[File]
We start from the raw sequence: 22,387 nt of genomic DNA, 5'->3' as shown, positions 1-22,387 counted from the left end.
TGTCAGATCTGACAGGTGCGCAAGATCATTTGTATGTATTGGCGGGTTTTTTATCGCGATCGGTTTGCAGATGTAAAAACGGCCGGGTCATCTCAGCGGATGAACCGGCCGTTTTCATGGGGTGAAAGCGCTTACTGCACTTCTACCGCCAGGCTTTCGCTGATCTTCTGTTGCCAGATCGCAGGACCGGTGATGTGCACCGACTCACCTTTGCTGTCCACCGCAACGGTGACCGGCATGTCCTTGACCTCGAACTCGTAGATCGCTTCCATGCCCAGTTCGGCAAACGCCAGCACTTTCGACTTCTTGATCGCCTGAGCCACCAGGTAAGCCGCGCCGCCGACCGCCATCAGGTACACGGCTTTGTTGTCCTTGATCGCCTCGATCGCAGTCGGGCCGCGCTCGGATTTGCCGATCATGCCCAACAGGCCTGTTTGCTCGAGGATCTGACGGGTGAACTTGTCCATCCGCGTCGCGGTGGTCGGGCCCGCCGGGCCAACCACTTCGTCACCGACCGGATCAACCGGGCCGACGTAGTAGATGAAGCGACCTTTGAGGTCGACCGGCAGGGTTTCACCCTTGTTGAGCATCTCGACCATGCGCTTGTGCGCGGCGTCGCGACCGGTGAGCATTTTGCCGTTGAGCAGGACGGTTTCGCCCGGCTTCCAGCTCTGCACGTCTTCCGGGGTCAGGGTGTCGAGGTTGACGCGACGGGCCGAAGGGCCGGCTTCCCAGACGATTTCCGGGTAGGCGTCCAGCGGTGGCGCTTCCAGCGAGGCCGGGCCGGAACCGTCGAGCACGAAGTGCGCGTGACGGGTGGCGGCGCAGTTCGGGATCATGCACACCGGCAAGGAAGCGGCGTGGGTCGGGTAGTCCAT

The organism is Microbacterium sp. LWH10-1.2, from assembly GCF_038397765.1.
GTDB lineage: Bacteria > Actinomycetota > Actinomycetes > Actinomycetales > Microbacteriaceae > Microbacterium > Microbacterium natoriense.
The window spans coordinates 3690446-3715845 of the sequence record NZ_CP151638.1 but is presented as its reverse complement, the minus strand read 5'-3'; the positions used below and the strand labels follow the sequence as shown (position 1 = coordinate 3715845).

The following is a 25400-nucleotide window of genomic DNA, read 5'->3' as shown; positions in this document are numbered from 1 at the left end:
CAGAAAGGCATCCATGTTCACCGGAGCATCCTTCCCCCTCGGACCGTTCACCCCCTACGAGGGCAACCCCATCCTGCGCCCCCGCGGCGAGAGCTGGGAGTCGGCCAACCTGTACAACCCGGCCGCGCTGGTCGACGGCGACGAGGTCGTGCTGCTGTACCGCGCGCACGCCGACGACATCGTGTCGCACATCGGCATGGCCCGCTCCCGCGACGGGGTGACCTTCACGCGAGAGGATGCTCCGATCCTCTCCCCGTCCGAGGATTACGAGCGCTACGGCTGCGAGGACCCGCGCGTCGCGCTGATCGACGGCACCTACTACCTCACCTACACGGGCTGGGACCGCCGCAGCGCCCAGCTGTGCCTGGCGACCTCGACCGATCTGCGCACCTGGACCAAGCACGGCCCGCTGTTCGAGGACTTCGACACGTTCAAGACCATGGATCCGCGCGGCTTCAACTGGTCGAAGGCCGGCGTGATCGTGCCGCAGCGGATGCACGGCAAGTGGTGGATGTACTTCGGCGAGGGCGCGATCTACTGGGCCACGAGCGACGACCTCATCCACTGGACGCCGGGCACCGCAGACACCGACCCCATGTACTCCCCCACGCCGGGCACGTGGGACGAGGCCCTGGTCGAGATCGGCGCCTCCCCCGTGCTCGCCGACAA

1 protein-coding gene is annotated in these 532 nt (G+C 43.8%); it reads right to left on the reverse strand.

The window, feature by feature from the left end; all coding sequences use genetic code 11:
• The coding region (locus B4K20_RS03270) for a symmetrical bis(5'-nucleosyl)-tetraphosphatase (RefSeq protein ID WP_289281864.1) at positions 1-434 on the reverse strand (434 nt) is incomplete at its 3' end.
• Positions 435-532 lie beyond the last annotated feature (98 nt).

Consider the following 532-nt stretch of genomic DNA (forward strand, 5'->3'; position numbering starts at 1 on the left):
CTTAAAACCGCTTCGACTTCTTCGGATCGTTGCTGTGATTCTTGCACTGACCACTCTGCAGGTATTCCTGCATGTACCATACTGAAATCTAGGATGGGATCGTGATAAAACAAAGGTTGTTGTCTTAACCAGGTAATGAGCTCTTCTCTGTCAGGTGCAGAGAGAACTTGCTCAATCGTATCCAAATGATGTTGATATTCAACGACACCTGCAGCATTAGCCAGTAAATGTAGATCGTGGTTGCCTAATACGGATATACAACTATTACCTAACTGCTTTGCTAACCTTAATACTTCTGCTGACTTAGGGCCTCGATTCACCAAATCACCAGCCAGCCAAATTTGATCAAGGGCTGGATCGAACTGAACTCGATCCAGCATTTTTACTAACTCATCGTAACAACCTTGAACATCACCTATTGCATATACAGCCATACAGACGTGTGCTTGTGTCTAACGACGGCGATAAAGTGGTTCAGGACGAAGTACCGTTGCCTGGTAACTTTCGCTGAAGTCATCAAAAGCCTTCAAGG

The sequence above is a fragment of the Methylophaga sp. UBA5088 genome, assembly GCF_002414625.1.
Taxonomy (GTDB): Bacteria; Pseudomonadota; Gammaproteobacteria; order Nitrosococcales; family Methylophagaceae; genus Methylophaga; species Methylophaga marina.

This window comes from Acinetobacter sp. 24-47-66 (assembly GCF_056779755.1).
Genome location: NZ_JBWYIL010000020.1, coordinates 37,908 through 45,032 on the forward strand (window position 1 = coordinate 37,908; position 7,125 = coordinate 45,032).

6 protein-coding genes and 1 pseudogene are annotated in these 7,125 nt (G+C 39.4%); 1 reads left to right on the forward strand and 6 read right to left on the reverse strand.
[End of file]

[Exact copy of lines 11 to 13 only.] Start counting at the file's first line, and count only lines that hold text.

• Positions 435-532 lie beyond the last annotated feature (98 nt).

Consider the following 532-nt stretch of genomic DNA (forward strand, 5'->3'; position numbering starts at 1 on the left):
CTTAAAACCGCTTCGACTTCTTCGGATCGTTGCTGTGATTCTTGCACTGACCACTCTGCAGGTATTCCTGCATGTACCATACTGAAATCTAGGATGGGATCGTGATAAAACAAAGGTTGTTGTCTTAACCAGGTAATGAGCTCTTCTCTGTCAGGTGCAGAGAGAACTTGCTCAATCGTATCCAAATGATGTTGATATTCAACGACACCTGCAGCATTAGCCAGTAAATGTAGATCGTGGTTGCCTAATACGGATATACAACTATTACCTAACTGCTTTGCTAACCTTAATACTTCTGCTGACTTAGGGCCTCGATTCACCAAATCACCAGCCAGCCAAATTTGATCAAGGGCTGGATCGAACTGAACTCGATCCAGCATTTTTACTAACTCATCGTAACAACCTTGAACATCACCTATTGCATATACAGCCATACAGACGTGTGCTTGTGTCTAACGACGGCGATAAAGTGGTTCAGGACGAAGTACCGTTGCCTGGTAACTTTCGCTGAAGTCATCAAAAGCCTTCAAGG